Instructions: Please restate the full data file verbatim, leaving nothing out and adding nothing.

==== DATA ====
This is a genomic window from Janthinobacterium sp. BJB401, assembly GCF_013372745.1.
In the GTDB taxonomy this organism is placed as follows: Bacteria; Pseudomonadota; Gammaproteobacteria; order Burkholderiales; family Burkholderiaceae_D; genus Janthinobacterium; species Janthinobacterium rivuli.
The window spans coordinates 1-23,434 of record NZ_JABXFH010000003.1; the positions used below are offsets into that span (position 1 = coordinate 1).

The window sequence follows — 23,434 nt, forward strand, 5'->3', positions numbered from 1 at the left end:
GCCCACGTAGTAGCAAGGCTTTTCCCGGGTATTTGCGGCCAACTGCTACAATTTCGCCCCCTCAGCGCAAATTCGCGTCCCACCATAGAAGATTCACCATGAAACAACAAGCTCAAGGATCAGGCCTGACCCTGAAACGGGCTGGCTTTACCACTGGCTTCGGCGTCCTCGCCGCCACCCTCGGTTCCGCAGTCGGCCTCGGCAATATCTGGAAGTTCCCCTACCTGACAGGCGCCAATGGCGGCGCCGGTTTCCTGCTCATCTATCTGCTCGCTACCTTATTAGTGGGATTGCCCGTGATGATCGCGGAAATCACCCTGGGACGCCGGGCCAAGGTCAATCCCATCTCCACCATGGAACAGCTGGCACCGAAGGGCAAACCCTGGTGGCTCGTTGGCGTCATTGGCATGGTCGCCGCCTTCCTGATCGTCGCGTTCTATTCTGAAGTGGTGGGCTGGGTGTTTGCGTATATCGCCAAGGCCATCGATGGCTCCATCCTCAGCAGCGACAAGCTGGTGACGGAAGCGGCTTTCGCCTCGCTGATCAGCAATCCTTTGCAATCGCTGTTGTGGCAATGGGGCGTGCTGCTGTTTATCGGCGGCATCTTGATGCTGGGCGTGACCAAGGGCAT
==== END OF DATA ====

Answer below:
This is a genomic window from Janthinobacterium sp. BJB401, assembly GCF_013372745.1.
In the GTDB taxonomy this organism is placed as follows: Bacteria; Pseudomonadota; Gammaproteobacteria; order Burkholderiales; family Burkholderiaceae_D; genus Janthinobacterium; species Janthinobacterium rivuli.
The window spans coordinates 1-23,434 of record NZ_JABXFH010000003.1; the positions used below are offsets into that span (position 1 = coordinate 1).

The window sequence follows — 23,434 nt, forward strand, 5'->3', positions numbered from 1 at the left end:
GCCCACGTAGTAGCAAGGCTTTTCCCGGGTATTTGCGGCCAACTGCTACAATTTCGCCCCCTCAGCGCAAATTCGCGTCCCACCATAGAAGATTCACCATGAAACAACAAGCTCAAGGATCAGGCCTGACCCTGAAACGGGCTGGCTTTACCACTGGCTTCGGCGTCCTCGCCGCCACCCTCGGTTCCGCAGTCGGCCTCGGCAATATCTGGAAGTTCCCCTACCTGACAGGCGCCAATGGCGGCGCCGGTTTCCTGCTCATCTATCTGCTCGCTACCTTATTAGTGGGATTGCCCGTGATGATCGCGGAAATCACCCTGGGACGCCGGGCCAAGGTCAATCCCATCTCCACCATGGAACAGCTGGCACCGAAGGGCAAACCCTGGTGGCTCGTTGGCGTCATTGGCATGGTCGCCGCCTTCCTGATCGTCGCGTTCTATTCTGAAGTGGTGGGCTGGGTGTTTGCGTATATCGCCAAGGCCATCGATGGCTCCATCCTCAGCAGCGACAAGCTGGTGACGGAAGCGGCTTTCGCCTCGCTGATCAGCAATCCTTTGCAATCGCTGTTGTGGCAATGGGGCGTGCTGCTGTTTATCGGCGGCATCTTGATGCTGGGCGTGACCAAGGGCAT